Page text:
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Laryngeals revisited

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  • C. Darwin Goranson
    Form what I can tell, the 3 laryngeals are vowel-changing sounds. I ve seen several views on their indentities: aspirated (like the Russian X or German ch in
    Message 1 of 91 , Jun 28, 2005
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      Form what I can tell, the 3 laryngeals are vowel-changing sounds. I've
      seen several views on their indentities: aspirated (like the Russian X
      or German "ch" in "Bach"), as variants on the schwa, and as sounds
      like the Arabic or old Hebrew ayin (glottal plosive), aleph (glottal
      stop), and heh (an "h"). Which is most widely accepted? And would
      there be a "w" sound in things like *kwon, or would it be like a
      close-mouthed "kon"? If there IS a "w" sounds, wouldn't Pxwter sound a
      bit too consonant-based? Unless of course, PIE was like Georgian and
      generally dropped vowels.

      Amd is it now more generally accepted that Hittite is the first branch
      of PIE?
    • stlatos
      ... The paradigm dé:gan, dagná:s would be evidence for PIE *degho:m, *dghmos (with insertion of @ a, or maybe *doghmos) if taken at face value. However,
      Message 91 of 91 , Oct 2, 2008
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        --- In cybalist@yahoogroups.com, "elmeras2000" <jer@...> wrote:

        > The word for "earth" is Hitt. tekan, gen.
        > tagnas, which must represent a more original form of the paradigm
        > which was changed in the other branches by introduction of the
        > product of the cluster *d(h)g^h- as it had been in the locative, **d
        > (h)g^h-ém(-i) > IE *g^h{th}ém(-i) (Ved. ks.ámi). This is one of the
        > mainstays of the understanding of the "thorn" clusters in IE. It is
        > of course also one of the basic arguments for an Indo-Hittite model,
        > indicating as it does that Anatolian was the first branch to split
        > away from the IE unity. This is all classical knowledge by now.
        >
        > Jens
        >

        The paradigm dé:gan, dagná:s would be evidence for PIE *degho:m,
        *dghmos (with insertion of @>a, or maybe *doghmos) if taken at face
        value. However, there are problems.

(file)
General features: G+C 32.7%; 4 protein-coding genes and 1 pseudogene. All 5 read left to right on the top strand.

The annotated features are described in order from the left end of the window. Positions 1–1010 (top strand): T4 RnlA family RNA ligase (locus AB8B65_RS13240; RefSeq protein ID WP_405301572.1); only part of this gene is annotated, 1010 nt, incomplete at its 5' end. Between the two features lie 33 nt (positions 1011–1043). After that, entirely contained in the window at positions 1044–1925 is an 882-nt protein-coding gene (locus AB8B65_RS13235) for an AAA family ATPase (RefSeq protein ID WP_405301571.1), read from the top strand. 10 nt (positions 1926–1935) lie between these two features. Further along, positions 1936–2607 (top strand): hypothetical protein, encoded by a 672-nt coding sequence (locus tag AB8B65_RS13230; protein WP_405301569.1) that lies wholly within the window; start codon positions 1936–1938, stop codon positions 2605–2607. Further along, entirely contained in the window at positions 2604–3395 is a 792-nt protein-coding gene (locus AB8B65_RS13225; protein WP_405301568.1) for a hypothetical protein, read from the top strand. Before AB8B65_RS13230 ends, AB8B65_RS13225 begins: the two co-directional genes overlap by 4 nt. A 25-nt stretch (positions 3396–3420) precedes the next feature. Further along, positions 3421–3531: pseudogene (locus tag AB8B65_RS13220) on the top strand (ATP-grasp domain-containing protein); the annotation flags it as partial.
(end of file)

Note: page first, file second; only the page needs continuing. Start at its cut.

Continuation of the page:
It's hard to see how the above paradigm could give *ghdo:m so
        consistently in the rest. No other languages have anything with
        *dogh, *degh, *d@gh, or *dagh due to insertion or retention in 'earth'
        or derivatives. Changes of sC- to isC- and tk>tak as h^ar-ta-ag-ga-
        (xartaka-?) in Hittite could be evidence of insertion as a possible
        explanation for dé:gan, dagná:s, but why would the V be e in one case
        and a in another?

        The other branch used to support *dgh- is Tocharian *tken > TA tkaM,
        TB keM with m > n in the nominative spreading to all forms (like
        Hittite). This shows no e between t_k and an odd e where o might be
        expected. This might be explained by analogy of o:m with om+ in the
        obl. with -om > -em (tying in with -os > -e), but there are no other
        examples.

        However, if both cognates are explained by the same changes, another
        possibility exists. If -o:m > -e:m in both, then the inserted V in
        dé:gan, dagná:s and xartaka- would always be the same as the following
        V (en > an later, regularly). Thus the same form *ghdo:m > *dghe:m >
        dé:gan, *tken > TA tkaM, TB keM as well as G khthó:n, L hu:m-, Alb
        dhe, etc.


        To Anatolian and Tocharian:

        *ghdo:m
        *dgho:m
        *dghe:m


        To Hittite:

        *dghe:m ... *dghmos
        *deghe:m .. *doghmos
        *deghe:m .. *daghmas
        *deghem
        *deghen
        *deghan
        *degan
        *degan .... *dagnas (ana. with nom causes m>n)


        The same with other Anatolian (loc. *dghomi > *doghomi > Luw *dagami
        takami).
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